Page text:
Originally Posted by TimesOnline
Stop. Don’t turn the page. Look again at the picture of this morning’s car. Pretty, isn’t it? It might not cause other motorists to swivel round in their seat, nor will it send a frisson through crowds on the pavement. It’s not pretty like Abi Clancy or Meg Ryan . . . was.
With its slim side windows and those gently dished alloy wheels, it’s quietly pretty, subtly pretty. Pretty like Daphne du Maurier. The sort of pretty you don’t really notice until it’s pointed out to you. And then you can’t get its prettiness out of your head.
There are other cars that pull off a similar trick. The new Renault Laguna coupé, for instance. But, of course, that is French and therefore the sort of car that beckons you in with many sultry promises and then has a massive breakdown.
The car in this morning’s picture is unlikely to do that, because it’s German. In fact it’s the new Volkswagen Passat CC, and that’s a bit unfortunate. It’s like meeting the girl of your dreams and discovering, at the last moment, that she’s called Ermintrude. Or Daphne, for that matter.
Actually it’s worse because “Volkswagen” smacks of National Socialism and “Passat” has a whiff of the municipal golf club. That’s a really bad image to have in your head. Hitler in Rupert Bear trousers, swinging a nine iron with his mates Rudolf and Martin at the council’s eighth tee.
However, you’d put up with the bad name and the horrific imagery for a slice of this pie. Same as you’d put up with Daphne du Maurier’s apparent fondness for dining at the Venetian Y. I would too.
I’m a sucker for pillarless doors. One of the reasons I like the Subaru Outback so much is that the windows are frameless. In fact when I look back at all the cars I’ve owned over the years, it’s a common thread. The CLK Black I have now, the BMW CSL, the Honda CRX, the Ferrari 355, the Gallardo. Some people buy cars for speed; some for practicality or value. It seems I buy on the strength of a frameless window in a pillarless door.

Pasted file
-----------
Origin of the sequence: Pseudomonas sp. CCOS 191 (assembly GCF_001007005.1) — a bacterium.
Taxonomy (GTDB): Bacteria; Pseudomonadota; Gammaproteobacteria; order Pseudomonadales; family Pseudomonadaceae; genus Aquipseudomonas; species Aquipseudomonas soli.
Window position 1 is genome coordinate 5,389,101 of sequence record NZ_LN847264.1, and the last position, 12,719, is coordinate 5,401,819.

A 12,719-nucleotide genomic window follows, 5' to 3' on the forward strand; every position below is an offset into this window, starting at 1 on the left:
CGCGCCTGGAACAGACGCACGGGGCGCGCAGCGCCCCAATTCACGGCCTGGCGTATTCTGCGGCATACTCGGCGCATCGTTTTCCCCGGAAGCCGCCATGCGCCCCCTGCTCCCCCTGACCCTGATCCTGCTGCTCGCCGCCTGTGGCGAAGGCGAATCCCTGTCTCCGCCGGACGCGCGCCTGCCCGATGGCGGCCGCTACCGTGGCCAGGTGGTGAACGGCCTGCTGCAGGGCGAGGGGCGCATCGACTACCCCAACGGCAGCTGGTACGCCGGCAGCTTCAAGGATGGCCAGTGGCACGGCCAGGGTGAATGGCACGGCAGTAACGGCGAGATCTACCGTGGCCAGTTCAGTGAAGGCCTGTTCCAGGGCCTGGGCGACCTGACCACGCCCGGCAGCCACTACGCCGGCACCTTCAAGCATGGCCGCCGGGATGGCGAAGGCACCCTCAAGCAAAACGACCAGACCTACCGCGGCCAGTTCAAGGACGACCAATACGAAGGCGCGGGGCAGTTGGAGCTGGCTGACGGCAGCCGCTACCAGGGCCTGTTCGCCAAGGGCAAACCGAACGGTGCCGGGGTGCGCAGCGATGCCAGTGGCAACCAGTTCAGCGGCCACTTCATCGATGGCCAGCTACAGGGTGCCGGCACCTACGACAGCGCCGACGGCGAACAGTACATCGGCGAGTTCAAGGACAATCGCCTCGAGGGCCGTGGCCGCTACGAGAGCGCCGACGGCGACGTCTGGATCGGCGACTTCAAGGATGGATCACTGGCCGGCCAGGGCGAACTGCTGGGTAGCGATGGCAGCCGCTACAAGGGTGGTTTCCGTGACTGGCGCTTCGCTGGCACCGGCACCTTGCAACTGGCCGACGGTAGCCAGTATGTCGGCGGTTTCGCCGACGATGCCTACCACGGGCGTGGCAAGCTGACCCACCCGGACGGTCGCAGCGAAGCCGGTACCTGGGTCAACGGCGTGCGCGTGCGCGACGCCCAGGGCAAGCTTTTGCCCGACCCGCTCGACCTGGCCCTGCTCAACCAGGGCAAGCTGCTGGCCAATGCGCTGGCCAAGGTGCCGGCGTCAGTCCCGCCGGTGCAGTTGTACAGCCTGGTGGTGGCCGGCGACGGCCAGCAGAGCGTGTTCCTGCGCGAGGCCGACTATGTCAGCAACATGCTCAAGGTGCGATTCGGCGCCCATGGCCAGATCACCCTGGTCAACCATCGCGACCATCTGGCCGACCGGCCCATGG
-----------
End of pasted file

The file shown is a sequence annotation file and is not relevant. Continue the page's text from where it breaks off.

Step inside the CC and after you’ve rubbed your head better — you will bang it the first time, because the roofline is lower than you were expecting — you will note that all is well. Better than well. In the base models, everything is a bit dreary, a bit public convenience, only without George Michael to liven things up, but in the car I drove, it was all brushed aluminium and ivory leather and splashes of chrome.
I thought when this car came out that what it would say about you most of all is that you couldn’t afford a Mercedes CLS. That still holds true. It is a less expensive rip-off of the Benz original — base model for base model, it’s £25,000 cheaper — but you know what? The VW is better.
Certainly, it’s better in the back, because even though the Mercedes is the larger car, the Passat offers more room for the two passengers it can carry back there. It really is two, though. The centre of the back seat is suitable only for people who like sitting in cupholders. Or who actually are cans of Coca-Cola.
Further back still, we find a boot that is vast, and as we slam it we’re left scratching our heads. Cavernous, well priced, good looking and nicely trimmed. So where’s the catch? Apart from the municipal golf club handle.
Well it’s simple, really. You can dress a VW Passat up in whatever you like in the same way that you can dress me up in whatever you like. But underneath I’m still the same clod-hopping, fat, wheezing, middle-aged man.